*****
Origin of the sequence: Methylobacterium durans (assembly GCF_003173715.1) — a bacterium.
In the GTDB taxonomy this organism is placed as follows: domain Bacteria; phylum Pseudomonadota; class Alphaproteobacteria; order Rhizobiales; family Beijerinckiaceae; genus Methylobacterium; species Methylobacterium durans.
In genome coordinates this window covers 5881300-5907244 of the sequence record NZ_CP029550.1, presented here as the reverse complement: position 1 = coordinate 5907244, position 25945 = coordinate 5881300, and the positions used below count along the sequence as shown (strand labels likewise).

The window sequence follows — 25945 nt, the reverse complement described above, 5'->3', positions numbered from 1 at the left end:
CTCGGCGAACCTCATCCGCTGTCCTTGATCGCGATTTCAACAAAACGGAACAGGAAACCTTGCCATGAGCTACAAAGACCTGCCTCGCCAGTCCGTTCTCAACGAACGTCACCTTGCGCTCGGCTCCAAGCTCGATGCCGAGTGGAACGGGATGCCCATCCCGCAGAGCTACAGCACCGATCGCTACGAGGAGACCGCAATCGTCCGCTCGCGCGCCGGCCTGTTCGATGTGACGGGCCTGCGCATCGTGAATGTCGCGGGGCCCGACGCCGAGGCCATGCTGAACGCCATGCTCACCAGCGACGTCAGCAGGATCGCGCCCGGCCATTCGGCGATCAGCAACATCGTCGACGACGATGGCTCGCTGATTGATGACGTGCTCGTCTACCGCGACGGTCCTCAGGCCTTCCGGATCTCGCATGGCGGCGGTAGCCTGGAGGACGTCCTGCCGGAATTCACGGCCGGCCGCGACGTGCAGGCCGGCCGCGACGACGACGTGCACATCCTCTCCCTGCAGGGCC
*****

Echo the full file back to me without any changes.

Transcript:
Origin of the sequence: Methylobacterium durans (assembly GCF_003173715.1) — a bacterium.
In the GTDB taxonomy this organism is placed as follows: domain Bacteria; phylum Pseudomonadota; class Alphaproteobacteria; order Rhizobiales; family Beijerinckiaceae; genus Methylobacterium; species Methylobacterium durans.
In genome coordinates this window covers 5881300-5907244 of the sequence record NZ_CP029550.1, presented here as the reverse complement: position 1 = coordinate 5907244, position 25945 = coordinate 5881300, and the positions used below count along the sequence as shown (strand labels likewise).

The window sequence follows — 25945 nt, the reverse complement described above, 5'->3', positions numbered from 1 at the left end:
CTCGGCGAACCTCATCCGCTGTCCTTGATCGCGATTTCAACAAAACGGAACAGGAAACCTTGCCATGAGCTACAAAGACCTGCCTCGCCAGTCCGTTCTCAACGAACGTCACCTTGCGCTCGGCTCCAAGCTCGATGCCGAGTGGAACGGGATGCCCATCCCGCAGAGCTACAGCACCGATCGCTACGAGGAGACCGCAATCGTCCGCTCGCGCGCCGGCCTGTTCGATGTGACGGGCCTGCGCATCGTGAATGTCGCGGGGCCCGACGCCGAGGCCATGCTGAACGCCATGCTCACCAGCGACGTCAGCAGGATCGCGCCCGGCCATTCGGCGATCAGCAACATCGTCGACGACGATGGCTCGCTGATTGATGACGTGCTCGTCTACCGCGACGGTCCTCAGGCCTTCCGGATCTCGCATGGCGGCGGTAGCCTGGAGGACGTCCTGCCGGAATTCACGGCCGGCCGCGACGTGCAGGCCGGCCGCGACGACGACGTGCACATCCTCTCCCTGCAGGGCC